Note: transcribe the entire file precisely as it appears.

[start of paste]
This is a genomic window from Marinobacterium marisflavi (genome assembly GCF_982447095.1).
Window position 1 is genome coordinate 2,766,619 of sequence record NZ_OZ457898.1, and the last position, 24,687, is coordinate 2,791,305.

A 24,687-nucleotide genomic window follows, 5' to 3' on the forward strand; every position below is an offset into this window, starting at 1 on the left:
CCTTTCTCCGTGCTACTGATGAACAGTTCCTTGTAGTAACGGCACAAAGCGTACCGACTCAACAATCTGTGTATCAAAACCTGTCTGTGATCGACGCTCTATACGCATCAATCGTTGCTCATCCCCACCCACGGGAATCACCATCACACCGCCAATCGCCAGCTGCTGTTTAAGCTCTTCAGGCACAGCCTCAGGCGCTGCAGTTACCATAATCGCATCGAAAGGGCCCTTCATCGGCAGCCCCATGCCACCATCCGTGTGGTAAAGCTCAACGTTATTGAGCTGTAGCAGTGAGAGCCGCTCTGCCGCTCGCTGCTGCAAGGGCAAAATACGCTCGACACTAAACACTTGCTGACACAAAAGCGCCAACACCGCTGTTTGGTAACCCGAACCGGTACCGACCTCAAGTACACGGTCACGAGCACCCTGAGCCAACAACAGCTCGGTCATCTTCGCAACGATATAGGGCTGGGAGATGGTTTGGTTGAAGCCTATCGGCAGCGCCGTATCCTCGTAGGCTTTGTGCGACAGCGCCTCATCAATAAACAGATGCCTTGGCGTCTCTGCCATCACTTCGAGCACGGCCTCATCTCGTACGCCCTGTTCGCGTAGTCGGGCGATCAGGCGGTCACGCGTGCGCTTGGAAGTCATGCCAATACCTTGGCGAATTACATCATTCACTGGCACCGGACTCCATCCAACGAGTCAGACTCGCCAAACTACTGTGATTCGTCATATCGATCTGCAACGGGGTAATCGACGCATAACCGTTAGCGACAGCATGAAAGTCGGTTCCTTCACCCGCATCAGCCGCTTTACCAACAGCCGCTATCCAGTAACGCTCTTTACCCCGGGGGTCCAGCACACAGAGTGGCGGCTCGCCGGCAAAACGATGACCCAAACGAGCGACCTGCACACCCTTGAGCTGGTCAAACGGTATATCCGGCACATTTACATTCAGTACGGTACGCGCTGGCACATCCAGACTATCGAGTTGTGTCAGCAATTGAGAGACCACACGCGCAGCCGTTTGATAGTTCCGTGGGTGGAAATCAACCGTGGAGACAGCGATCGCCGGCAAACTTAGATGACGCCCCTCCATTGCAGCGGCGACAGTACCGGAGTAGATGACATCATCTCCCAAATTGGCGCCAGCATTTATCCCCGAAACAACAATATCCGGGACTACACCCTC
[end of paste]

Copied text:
This is a genomic window from Marinobacterium marisflavi (genome assembly GCF_982447095.1).
Window position 1 is genome coordinate 2,766,619 of sequence record NZ_OZ457898.1, and the last position, 24,687, is coordinate 2,791,305.

A 24,687-nucleotide genomic window follows, 5' to 3' on the forward strand; every position below is an offset into this window, starting at 1 on the left:
CCTTTCTCCGTGCTACTGATGAACAGTTCCTTGTAGTAACGGCACAAAGCGTACCGACTCAACAATCTGTGTATCAAAACCTGTCTGTGATCGACGCTCTATACGCATCAATCGTTGCTCATCCCCACCCACGGGAATCACCATCACACCGCCAATCGCCAGCTGCTGTTTAAGCTCTTCAGGCACAGCCTCAGGCGCTGCAGTTACCATAATCGCATCGAAAGGGCCCTTCATCGGCAGCCCCATGCCACCATCCGTGTGGTAAAGCTCAACGTTATTGAGCTGTAGCAGTGAGAGCCGCTCTGCCGCTCGCTGCTGCAAGGGCAAAATACGCTCGACACTAAACACTTGCTGACACAAAAGCGCCAACACCGCTGTTTGGTAACCCGAACCGGTACCGACCTCAAGTACACGGTCACGAGCACCCTGAGCCAACAACAGCTCGGTCATCTTCGCAACGATATAGGGCTGGGAGATGGTTTGGTTGAAGCCTATCGGCAGCGCCGTATCCTCGTAGGCTTTGTGCGACAGCGCCTCATCAATAAACAGATGCCTTGGCGTCTCTGCCATCACTTCGAGCACGGCCTCATCTCGTACGCCCTGTTCGCGTAGTCGGGCGATCAGGCGGTCACGCGTGCGCTTGGAAGTCATGCCAATACCTTGGCGAATTACATCATTCACTGGCACCGGACTCCATCCAACGAGTCAGACTCGCCAAACTACTGTGATTCGTCATATCGATCTGCAACGGGGTAATCGACGCATAACCGTTAGCGACAGCATGAAAGTCGGTTCCTTCACCCGCATCAGCCGCTTTACCAACAGCCGCTATCCAGTAACGCTCTTTACCCCGGGGGTCCAGCACACAGAGTGGCGGCTCGCCGGCAAAACGATGACCCAAACGAGCGACCTGCACACCCTTGAGCTGGTCAAACGGTATATCCGGCACATTTACATTCAGTACGGTACGCGCTGGCACATCCAGACTATCGAGTTGTGTCAGCAATTGAGAGACCACACGCGCAGCCGTTTGATAGTTCCGTGGGTGGAAATCAACCGTGGAGACAGCGATCGCCGGCAAACTTAGATGACGCCCCTCCATTGCAGCGGCGACAGTACCGGAGTAGATGACATCATCTCCCAAATTGGCGCCAGCATTTATCCCCGAAACAACAATATCCGGGACTACACCCTC